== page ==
Results
Moderate positive correlation was observed between AQ and voxel number of the left AF (r = 0.471, p < 0.05). However, no correlation was observed between AQ and FA (r = 0.275, p > 0.05) and ADC values (r = -0.286, p > 0.05). Significant differences in AQ scores were observed between the three types (p < 0.05); the AQ score of type C was higher than those of type A and B, and that of type B was also higher than that of type A (p < 0.05).
Conclusion
According to our findings, the remaining volume of the left AF, irrespective of directionality and diffusivity, showed moderate positive correlation with language function in chronic stroke patients with aphasia. Discontinuation or non-construction of the left AF was also an important factor for language function.
doi:10.1186/1471-2377-14-46
PMCID: PMC3973830  PMID: 24607148
Aphasia; Stroke; Arcuate fasciculus; Diffusion tensor tractography
13.  Memory impairment caused by cerebral hematoma in the left medial temporal lobe due to ruptured posterior cerebral artery aneurysm 
BMC Neurology  2014;14:44.
Background
Cognitive disorders, such as memory disturbances, are often observed following a subarachnoid hemorrhage. We present a very rare case where rupture of a posterior cerebral artery aneurysm caused restricted damage to the hippocampus unilaterally, and caused memory disturbances.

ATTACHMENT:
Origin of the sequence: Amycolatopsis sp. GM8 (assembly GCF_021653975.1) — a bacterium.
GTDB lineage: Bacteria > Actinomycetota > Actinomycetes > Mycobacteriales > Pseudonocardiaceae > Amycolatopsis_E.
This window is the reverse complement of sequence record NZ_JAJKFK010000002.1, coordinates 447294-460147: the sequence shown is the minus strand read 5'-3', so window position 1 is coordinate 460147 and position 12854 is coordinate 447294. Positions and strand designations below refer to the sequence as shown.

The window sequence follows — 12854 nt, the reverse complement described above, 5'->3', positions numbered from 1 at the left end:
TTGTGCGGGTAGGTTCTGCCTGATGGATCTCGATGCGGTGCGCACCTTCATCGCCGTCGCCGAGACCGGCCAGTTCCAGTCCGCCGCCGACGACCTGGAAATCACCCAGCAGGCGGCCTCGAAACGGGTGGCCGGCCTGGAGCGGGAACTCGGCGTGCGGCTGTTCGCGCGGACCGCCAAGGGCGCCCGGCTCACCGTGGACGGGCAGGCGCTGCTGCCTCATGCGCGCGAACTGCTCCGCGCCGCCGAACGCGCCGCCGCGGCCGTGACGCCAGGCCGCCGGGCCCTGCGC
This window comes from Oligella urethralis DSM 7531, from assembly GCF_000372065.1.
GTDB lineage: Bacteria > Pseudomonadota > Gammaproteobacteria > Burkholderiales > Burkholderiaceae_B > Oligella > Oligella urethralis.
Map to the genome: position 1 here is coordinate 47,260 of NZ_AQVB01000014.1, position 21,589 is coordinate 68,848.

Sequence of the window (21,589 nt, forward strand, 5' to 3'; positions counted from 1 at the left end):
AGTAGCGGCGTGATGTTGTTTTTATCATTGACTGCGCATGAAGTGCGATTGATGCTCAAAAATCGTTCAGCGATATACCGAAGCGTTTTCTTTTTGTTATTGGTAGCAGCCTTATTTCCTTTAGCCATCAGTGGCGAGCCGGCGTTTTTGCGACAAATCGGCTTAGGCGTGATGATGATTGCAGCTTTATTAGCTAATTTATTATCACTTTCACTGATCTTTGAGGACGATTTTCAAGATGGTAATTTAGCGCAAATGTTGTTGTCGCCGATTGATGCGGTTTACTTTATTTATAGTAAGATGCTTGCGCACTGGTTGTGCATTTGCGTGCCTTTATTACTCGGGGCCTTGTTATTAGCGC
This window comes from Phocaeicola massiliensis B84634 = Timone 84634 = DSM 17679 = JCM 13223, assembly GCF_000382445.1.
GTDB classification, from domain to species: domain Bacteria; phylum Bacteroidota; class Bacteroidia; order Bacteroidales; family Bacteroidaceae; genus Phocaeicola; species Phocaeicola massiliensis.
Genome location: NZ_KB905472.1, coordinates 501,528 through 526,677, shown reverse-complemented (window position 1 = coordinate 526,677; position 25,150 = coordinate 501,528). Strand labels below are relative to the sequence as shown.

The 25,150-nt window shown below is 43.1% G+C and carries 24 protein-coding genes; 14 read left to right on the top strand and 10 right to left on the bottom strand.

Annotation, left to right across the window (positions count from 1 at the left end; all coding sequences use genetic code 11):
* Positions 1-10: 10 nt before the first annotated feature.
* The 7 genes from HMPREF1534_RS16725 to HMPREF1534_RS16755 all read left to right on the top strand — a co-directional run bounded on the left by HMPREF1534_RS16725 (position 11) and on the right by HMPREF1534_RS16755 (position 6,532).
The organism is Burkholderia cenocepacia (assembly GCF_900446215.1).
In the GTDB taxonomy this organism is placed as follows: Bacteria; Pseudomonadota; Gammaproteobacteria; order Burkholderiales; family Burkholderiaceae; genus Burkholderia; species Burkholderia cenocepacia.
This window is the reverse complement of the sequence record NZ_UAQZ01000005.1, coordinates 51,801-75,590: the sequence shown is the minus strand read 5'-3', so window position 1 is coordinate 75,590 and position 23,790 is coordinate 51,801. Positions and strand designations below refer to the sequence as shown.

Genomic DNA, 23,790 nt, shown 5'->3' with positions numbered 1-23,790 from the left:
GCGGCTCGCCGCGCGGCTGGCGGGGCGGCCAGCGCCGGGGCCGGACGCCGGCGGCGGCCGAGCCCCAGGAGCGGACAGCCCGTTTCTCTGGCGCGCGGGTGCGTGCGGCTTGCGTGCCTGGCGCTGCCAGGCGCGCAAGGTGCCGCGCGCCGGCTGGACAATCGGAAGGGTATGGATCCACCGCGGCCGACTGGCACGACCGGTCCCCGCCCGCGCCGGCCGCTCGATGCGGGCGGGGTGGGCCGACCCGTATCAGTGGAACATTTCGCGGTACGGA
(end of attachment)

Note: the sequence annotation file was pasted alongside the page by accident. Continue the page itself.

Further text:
Case presentation
A 56-year-old, right-handed man, with a formal education history of 16 years and company employees was admitted to our hospital because of a consciousness disturbance. He was diagnosed as having a subarachnoid hemorrhage due to a left posterior cerebral artery dissecting aneurysm, and coil embolization was performed. Subsequently, he had neither motor paresis nor sensory disturbances, but he showed disorientation, and both retrograde and anterograde amnesia. Although immediate recall and remote memory were almost intact, his recent memory was moderately impaired. Both verbal and non-verbal memories were impaired. Brain computed tomography (CT) and magnetic resonance imaging (MRI) revealed a cerebral hematoma in the left temporal lobe involving the hippocampus and parahippocampal gyrus, and single-photon emission computed tomography (SPECT) demonstrated low perfusion areas in the left medial temporal lobe.